Among patients with intracerebral hemorrhage (ICH), prior use of non-vitamin K antagonist oral anticoagulants (NOACs), compared with prior warfarin use, was associated with a lower risk of in-hospital mortality, a recent study found. The retrospective cohort study included 141,311 patients (mean age 68.3 years, 48% women) with ICH admitted from October 2013 to December 2016. Among the findings:
- 15,036 patients were taking warfarin and 4,918 were taking NOACs preceding ICH, and 39,585 and 5,783 patients were taking concomitant single and dual antiplatelet agents, respectively.
- Acute ICH stroke severity was not significantly different across the 3 groups.
- The unadjusted in-hospital mortality rates were 32.6% for warfarin, 26.5% for NOACs, and 22.5% for no OACs.
- Compared with patients without prior use of OACs, the risk of in-hospital mortality was higher among patients with prior use of warfarin (adjusted risk difference [ARD], 9.0%; adjusted odds ratio, 1.62) and higher among patients with prior use of NOACs (ARD, 3.3%; AOR, 1.21).
- Compared with patients with prior use of warfarin, patients with prior use of NOACs had a lower risk of in-hospital mortality (ARD, ‒5.7%; AOR, 0.75).
Inohara T, Xian Y, Liang L, et al. Association of intracerebral hemorrhage among patients taking non–vitamin K antagonist vs vitamin K antagonist oral anticoagulants with in-hospital mortality. JAMA.2018;319(5):463–473. doi:10.1001/jama.2017.21917.
Randomized clinical trials have shown that NOACs have a lower rate of ICH than warfarin.1,2 The concern until now has been, given the lack until recently of a reversal agent for the NOACs, what are the outcomes of the ICHs that occur on NOACs compared to the ICHs that occur on warfarin. This study shows that patients with prior use of NOACs compared with those with prior use of warfarin were more likely to have favorable outcomes with less mortality and disability. Given that NOACs have a lower rate of ICHs and those ICHs that occur have a better outcome, NOACs continue to be more and more attractive for treatment of atrial fibrillation and venous thromboembolic disease. —Neil Skolnik, MD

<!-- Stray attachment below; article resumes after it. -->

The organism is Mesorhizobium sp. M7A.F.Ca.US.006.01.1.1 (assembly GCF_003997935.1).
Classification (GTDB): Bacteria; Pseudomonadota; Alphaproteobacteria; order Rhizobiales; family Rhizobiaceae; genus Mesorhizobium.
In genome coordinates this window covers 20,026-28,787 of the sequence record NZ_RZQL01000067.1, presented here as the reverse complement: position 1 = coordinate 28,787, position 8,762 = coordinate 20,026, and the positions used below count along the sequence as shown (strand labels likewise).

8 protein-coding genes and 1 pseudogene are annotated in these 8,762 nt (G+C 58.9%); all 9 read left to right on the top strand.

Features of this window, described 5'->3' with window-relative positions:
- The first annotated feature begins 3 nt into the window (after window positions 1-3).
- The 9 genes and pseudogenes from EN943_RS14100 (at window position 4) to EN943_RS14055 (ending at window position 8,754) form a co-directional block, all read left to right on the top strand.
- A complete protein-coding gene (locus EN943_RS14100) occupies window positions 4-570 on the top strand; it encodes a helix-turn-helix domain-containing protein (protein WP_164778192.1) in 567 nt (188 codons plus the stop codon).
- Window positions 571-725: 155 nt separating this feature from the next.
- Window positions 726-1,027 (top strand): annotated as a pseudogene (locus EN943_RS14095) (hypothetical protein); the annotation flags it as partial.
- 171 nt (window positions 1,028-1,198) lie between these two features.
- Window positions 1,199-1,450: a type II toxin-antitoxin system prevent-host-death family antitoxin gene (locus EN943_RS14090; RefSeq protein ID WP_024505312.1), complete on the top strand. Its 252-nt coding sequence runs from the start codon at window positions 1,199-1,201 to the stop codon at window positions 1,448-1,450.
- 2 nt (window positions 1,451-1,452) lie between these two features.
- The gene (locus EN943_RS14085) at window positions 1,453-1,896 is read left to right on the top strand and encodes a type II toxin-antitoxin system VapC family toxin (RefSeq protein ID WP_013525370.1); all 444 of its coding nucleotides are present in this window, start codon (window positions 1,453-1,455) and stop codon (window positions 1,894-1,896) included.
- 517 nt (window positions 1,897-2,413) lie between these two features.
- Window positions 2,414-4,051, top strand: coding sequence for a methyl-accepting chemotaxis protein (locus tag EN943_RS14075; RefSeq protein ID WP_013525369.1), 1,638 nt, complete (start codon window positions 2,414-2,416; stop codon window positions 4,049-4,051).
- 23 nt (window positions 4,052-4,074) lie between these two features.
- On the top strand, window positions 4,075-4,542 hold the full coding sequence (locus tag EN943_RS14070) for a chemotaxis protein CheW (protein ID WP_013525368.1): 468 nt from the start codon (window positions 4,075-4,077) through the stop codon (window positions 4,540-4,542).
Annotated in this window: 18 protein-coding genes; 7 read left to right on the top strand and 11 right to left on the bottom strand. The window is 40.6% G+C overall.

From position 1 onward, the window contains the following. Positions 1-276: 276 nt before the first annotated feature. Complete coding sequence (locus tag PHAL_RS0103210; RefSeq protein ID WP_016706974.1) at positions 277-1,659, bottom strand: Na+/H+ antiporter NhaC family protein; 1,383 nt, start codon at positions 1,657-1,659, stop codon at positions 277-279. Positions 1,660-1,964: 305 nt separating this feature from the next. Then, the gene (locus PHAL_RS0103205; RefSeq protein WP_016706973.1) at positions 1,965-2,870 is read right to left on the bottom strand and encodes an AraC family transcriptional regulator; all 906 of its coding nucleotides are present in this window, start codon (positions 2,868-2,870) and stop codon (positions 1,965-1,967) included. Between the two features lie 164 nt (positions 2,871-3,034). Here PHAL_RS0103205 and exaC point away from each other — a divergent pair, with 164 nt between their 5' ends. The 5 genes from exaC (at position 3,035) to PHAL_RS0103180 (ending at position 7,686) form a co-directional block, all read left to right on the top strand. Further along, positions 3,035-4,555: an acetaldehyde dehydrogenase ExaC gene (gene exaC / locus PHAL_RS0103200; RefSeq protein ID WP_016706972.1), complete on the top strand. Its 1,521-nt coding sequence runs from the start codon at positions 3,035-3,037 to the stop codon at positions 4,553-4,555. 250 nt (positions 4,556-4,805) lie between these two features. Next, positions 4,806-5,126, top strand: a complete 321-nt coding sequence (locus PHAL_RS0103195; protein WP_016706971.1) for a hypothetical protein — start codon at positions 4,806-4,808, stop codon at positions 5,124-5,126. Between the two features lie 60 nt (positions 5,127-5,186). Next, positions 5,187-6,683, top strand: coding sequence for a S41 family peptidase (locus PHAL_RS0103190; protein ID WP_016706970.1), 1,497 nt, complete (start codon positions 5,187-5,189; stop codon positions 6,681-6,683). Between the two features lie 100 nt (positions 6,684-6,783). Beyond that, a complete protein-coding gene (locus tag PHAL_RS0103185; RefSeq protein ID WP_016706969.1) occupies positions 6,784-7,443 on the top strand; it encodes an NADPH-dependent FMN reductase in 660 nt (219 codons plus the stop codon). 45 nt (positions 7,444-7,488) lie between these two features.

- Hart RG, Diener HC, Yang S, et al. Intracranial hemorrhage in atrial fibrillation patients during anticoagulation with warfarin or dabigatran: the RE-LY trial. Stroke. 2012;43(6):1511-1517.
- Hankey GJ, Stevens SR, Piccini JP, et al; ROCKET AF Steering Committee and Investigators. Intracranial hemorrhage among patients with atrial fibrillation anticoagulated with warfarin or rivaroxaban: the rivaroxaban once daily, oral, direct factor Xa inhibition compared with vitamin K antagonism for prevention of stroke and embolism trial in atrial fibrillation. Stroke. 2014;45(5):1304-1312.
This Week's Must Reads
Acellular Pertussis Vaccine Is Safe & Effective, JAMA Pediatr; 2018 Nov; Wood, Nolan, et al
Influenza and Pertussis Vaccination in Pregnancy, Vaccine; ePub 2018 Nov 3; Wilcox, Bottrell, et al
Influenza Vaccine Efficacy in High-Risk Patients, Vaccine; ePub 2018 Nov 9; Shang, Chung, et al
Childhood Vaccination Coverage Rates Compared, J Paediatr Child Health; ePub 2018 Nov 13; Baumann, et al
Measles Immunity After Vaccination in Children with HIV, Clin Infect Dis; ePub 2018 Nov 12; Mutsaerts, et al
Must Reads in Neurology
Smoking and Risk of Ischemic Stroke in Young Men, Stroke; ePub 2018 Apr 19; Markidan, et al
Prior Use of NOACs & Mortality in ICH Patients, JAMA; 2018 Feb 6; Inohara, Xian, Liang, et al
Thrombectomy for Stroke Patients at 6 to 16 Hours, N Engl J Med; ePub 2018 Jan 24; Albers, et al
Methylphenidate for Apathy in Alzheimer’s Disease, Am J Psychiatry; ePub 2017 Sep 15; Padala, et al
Exenatide Effects in Patients with Parkinson Disease, Lancet; 2017 Oct 7; Athauda, Maclagan, et al